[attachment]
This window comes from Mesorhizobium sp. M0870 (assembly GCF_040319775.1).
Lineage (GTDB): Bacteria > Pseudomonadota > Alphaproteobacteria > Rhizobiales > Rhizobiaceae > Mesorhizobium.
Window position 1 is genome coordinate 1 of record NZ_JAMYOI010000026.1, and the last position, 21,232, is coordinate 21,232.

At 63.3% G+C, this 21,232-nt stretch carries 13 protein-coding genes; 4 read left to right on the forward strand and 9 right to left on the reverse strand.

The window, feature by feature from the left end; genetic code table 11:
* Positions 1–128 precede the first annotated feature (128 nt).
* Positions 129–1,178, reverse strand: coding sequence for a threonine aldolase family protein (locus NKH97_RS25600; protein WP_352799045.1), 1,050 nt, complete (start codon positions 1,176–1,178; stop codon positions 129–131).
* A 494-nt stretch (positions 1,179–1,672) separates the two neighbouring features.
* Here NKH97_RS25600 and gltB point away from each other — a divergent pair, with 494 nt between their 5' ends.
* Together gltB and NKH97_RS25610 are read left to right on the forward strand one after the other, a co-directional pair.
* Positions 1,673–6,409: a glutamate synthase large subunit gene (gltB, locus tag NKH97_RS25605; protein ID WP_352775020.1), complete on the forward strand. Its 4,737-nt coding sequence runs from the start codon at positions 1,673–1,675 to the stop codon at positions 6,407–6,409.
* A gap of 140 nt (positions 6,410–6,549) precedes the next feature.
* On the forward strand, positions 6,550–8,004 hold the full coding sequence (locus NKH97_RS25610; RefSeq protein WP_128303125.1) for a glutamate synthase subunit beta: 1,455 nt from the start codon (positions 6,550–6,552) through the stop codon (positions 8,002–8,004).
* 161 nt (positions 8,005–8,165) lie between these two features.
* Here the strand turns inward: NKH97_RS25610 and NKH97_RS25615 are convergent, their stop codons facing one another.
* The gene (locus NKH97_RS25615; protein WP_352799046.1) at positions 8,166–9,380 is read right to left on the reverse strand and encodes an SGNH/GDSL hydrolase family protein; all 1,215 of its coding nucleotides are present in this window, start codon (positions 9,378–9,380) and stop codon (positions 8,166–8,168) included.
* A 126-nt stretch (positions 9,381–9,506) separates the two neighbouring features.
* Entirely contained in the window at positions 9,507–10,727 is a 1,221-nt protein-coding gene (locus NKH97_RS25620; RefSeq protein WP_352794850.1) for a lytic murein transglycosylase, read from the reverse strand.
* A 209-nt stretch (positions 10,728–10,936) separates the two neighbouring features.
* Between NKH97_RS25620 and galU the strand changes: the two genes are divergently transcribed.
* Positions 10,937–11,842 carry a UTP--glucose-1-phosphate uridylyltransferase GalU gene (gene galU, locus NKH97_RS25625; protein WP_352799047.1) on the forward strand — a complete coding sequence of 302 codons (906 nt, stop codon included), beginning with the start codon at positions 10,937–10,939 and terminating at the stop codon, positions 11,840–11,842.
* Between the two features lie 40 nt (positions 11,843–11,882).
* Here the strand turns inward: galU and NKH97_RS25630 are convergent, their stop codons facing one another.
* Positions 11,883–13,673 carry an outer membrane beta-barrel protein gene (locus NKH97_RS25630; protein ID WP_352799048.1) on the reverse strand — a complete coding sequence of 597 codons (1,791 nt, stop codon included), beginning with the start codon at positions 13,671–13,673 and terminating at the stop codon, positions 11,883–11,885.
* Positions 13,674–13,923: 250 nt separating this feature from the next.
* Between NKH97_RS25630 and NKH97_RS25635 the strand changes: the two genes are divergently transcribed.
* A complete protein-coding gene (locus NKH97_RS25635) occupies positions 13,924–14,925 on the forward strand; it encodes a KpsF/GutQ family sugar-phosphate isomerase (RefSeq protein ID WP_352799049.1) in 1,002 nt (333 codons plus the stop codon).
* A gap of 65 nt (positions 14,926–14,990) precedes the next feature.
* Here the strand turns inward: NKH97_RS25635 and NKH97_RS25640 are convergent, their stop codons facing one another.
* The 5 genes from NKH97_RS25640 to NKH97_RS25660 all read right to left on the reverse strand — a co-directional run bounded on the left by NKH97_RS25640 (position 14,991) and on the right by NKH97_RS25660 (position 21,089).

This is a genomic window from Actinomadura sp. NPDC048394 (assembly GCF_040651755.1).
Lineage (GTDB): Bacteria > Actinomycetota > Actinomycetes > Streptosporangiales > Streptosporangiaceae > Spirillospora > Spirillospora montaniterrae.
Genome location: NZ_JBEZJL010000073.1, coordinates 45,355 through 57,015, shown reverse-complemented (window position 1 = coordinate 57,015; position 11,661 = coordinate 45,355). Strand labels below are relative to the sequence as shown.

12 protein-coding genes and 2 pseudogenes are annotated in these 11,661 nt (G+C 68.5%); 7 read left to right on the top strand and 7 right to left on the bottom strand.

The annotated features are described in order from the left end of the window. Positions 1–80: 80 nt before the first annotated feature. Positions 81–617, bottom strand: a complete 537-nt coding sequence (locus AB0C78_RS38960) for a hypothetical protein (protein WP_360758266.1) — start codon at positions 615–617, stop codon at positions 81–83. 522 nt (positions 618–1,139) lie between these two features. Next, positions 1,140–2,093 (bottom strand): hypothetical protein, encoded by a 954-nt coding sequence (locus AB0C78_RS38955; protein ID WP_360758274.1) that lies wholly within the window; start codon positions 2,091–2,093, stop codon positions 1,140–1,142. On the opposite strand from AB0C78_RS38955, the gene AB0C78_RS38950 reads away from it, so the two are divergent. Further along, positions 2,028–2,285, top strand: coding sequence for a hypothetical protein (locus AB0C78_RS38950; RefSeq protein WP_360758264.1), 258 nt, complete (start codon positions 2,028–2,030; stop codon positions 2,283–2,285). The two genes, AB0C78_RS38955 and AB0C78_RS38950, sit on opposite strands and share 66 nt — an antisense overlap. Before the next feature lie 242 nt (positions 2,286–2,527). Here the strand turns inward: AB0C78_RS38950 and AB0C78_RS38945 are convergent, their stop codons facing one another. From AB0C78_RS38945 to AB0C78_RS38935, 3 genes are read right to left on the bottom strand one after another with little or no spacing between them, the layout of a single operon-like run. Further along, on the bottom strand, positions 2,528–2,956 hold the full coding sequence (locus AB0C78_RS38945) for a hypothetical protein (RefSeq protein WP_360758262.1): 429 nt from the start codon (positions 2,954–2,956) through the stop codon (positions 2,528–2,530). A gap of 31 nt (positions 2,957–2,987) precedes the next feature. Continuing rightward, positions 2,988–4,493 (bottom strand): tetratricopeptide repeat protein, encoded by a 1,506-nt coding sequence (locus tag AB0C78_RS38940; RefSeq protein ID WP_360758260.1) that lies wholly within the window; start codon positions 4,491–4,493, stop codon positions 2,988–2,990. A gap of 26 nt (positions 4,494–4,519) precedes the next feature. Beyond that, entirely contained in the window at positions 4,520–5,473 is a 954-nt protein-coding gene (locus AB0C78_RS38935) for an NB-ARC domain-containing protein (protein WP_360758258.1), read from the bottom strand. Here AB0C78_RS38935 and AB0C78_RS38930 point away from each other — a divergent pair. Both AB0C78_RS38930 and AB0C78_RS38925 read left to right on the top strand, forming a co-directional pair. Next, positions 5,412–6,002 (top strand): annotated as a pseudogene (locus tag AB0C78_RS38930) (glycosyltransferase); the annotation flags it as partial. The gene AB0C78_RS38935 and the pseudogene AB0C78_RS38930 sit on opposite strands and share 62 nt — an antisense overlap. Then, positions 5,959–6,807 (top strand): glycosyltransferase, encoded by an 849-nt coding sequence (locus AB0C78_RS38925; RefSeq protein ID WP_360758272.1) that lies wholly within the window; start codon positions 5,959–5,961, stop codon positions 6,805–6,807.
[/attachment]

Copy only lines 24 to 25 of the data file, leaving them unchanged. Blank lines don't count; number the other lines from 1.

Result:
* Positions 11,883–13,673 carry an outer membrane beta-barrel protein gene (locus NKH97_RS25630; protein ID WP_352799048.1) on the reverse strand — a complete coding sequence of 597 codons (1,791 nt, stop codon included), beginning with the start codon at positions 13,671–13,673 and terminating at the stop codon, positions 11,883–11,885.
* Positions 13,674–13,923: 250 nt separating this feature from the next.